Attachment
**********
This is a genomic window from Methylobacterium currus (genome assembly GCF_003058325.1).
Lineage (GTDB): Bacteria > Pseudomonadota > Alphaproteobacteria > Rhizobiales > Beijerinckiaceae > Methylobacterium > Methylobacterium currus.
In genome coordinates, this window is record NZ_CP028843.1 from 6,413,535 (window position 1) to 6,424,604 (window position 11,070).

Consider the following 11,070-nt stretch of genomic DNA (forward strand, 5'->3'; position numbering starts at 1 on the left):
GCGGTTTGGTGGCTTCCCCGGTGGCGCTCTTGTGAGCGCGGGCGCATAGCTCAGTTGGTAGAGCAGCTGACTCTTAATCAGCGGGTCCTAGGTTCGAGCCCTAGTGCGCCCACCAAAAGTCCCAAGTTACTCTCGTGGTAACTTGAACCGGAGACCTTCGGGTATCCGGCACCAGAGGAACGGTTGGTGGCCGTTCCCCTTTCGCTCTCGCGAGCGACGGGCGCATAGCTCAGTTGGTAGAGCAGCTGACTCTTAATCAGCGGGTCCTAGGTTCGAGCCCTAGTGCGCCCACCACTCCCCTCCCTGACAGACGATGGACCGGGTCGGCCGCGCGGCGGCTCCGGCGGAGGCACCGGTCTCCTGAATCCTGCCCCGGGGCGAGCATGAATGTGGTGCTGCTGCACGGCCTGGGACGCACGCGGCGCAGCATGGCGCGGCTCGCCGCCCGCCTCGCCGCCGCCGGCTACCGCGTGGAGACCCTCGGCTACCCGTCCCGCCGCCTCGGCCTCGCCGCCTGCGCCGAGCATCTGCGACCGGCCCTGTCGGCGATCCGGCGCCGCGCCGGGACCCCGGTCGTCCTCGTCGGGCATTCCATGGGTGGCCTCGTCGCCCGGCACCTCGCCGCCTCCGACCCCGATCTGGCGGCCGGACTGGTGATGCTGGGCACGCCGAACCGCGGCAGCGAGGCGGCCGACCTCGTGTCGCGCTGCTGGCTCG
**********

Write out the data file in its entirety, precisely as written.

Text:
This is a genomic window from Methylobacterium currus (genome assembly GCF_003058325.1).
Lineage (GTDB): Bacteria > Pseudomonadota > Alphaproteobacteria > Rhizobiales > Beijerinckiaceae > Methylobacterium > Methylobacterium currus.
In genome coordinates, this window is record NZ_CP028843.1 from 6,413,535 (window position 1) to 6,424,604 (window position 11,070).

Consider the following 11,070-nt stretch of genomic DNA (forward strand, 5'->3'; position numbering starts at 1 on the left):
GCGGTTTGGTGGCTTCCCCGGTGGCGCTCTTGTGAGCGCGGGCGCATAGCTCAGTTGGTAGAGCAGCTGACTCTTAATCAGCGGGTCCTAGGTTCGAGCCCTAGTGCGCCCACCAAAAGTCCCAAGTTACTCTCGTGGTAACTTGAACCGGAGACCTTCGGGTATCCGGCACCAGAGGAACGGTTGGTGGCCGTTCCCCTTTCGCTCTCGCGAGCGACGGGCGCATAGCTCAGTTGGTAGAGCAGCTGACTCTTAATCAGCGGGTCCTAGGTTCGAGCCCTAGTGCGCCCACCACTCCCCTCCCTGACAGACGATGGACCGGGTCGGCCGCGCGGCGGCTCCGGCGGAGGCACCGGTCTCCTGAATCCTGCCCCGGGGCGAGCATGAATGTGGTGCTGCTGCACGGCCTGGGACGCACGCGGCGCAGCATGGCGCGGCTCGCCGCCCGCCTCGCCGCCGCCGGCTACCGCGTGGAGACCCTCGGCTACCCGTCCCGCCGCCTCGGCCTCGCCGCCTGCGCCGAGCATCTGCGACCGGCCCTGTCGGCGATCCGGCGCCGCGCCGGGACCCCGGTCGTCCTCGTCGGGCATTCCATGGGTGGCCTCGTCGCCCGGCACCTCGCCGCCTCCGACCCCGATCTGGCGGCCGGACTGGTGATGCTGGGCACGCCGAACCGCGGCAGCGAGGCGGCCGACCTCGTGTCGCGCTGCTGGCTCG